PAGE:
The National Parks and Wildlife Service (NPWS) has confirmed that a single specimen of the invasive alien species Asian hornet has been found in Ireland.

This marks the first identification of the species in the wild in Ireland. The single specimen was found “alive but dying” in a private dwelling on the north side of Dublin. At this time, there is no indication of a nest in the vicinity.

Photographs of the specimen taken by the homeowner were sent to the National Biodiversity Data Centre and later verified as being an Asian hornet (Vespa velutina) by the National Museum of Ireland.

The circumstances of how the specimen arrived in the country are not known.

There are “many possible pathways of introduction, particularly for small mobile invasive species in urban areas with extensive regional, national and international connectivity”. 

“However, given current weather patterns, it seems less likely to have come from an established nest,” the NPWS noted.

“While the discovery of a single specimen is not a cause for alarm, it does remind us of the potential for invasive alien species to find a path of introduction into new areas and also serves as a timely reminder that we should be prepared to deal with the threat they pose to biodiversity and local ecosystems.”

Asian hornet is a predator of honeybees

The NPWS said that the hornet “is a predator of honeybees, wasps, other pollinators such as bumblebees, hoverflies and spiders, which it uses primarily to feed its larvae”.

“These prey are important for pollination of crops as well as wild flora, and disruptions to their populations may have serious impacts on biodiversity and pollination services,” the NPWS continued.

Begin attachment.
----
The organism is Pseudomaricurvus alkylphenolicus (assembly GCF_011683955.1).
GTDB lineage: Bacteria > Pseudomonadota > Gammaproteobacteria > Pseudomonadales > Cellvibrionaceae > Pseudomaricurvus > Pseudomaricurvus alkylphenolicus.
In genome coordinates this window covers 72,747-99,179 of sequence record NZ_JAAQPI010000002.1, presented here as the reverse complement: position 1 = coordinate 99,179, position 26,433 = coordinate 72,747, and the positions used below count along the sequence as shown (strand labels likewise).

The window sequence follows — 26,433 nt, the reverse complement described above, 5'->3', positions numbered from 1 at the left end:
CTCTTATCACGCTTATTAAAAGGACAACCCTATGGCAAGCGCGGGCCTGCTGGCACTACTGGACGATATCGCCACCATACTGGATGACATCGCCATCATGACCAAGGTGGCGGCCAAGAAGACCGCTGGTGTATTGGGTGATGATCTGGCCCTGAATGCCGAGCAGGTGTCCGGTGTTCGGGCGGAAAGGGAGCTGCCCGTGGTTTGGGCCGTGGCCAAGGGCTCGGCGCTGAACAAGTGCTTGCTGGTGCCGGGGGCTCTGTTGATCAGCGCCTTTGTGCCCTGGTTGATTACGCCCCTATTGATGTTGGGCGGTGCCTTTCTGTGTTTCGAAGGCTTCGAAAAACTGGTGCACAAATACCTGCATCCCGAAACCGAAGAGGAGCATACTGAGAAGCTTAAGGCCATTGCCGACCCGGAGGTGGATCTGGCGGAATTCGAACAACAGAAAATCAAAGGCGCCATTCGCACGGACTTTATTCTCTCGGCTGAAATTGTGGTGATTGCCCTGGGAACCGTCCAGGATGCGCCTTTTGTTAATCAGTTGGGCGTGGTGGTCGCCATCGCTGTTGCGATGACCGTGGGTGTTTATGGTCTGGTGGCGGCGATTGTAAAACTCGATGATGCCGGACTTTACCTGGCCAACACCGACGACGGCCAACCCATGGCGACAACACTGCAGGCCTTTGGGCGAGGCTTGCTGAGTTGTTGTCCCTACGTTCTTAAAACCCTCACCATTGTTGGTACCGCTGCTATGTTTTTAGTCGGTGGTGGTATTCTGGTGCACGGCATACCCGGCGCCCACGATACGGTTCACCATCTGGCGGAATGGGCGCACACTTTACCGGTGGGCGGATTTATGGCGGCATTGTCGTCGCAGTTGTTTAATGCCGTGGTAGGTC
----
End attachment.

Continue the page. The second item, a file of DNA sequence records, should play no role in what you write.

“However, the potential of the hornet to become invasive in Ireland is dependent on its successful establishment of colonies here.”

The NPWS of the Department of Housing said it is working closely with the Department of Agriculture, Food and the Marine (DAFM) to monitor the situation and put contingency measures in place.

“While both departments are concerned about the discovery of this insect, it should be stressed that, on the basis of the ongoing surveillance, there is no evidence that the Asian hornet is established in Ireland at this time.

“Both NPWS and DAFM have committed to immediate additional surveillance for the Asian hornet, especially around entry points in Ireland with direct access to mainland Europe including ports and airports, along with large distribution hubs.

“Other surveillance traps will be set in strategic locations from the original point of detection in Dublin 3.

“This is in addition to the sentinel apiary programme that DAFM operates with the cooperation of volunteer beekeepers. This involves surveillance for Asian hornet at apiaries located at strategic locations around Ireland.”

Imperative species not targeted

Minister of State Malcolm Noonan said that while the public’s vigilance is welcome, “it is important that there should not be an overreaction to sightings of other large insects, such as wood wasps and native social wasps”.

“It is imperative other species are not targeted, disrupted or destroyed on foot of this discovery of the Asian hornet specimen.”

Should any further Asian hornets be found, records of sightings, including photos if possible, can be submitted via the National Biodiversity Data Centre website or the mobile app.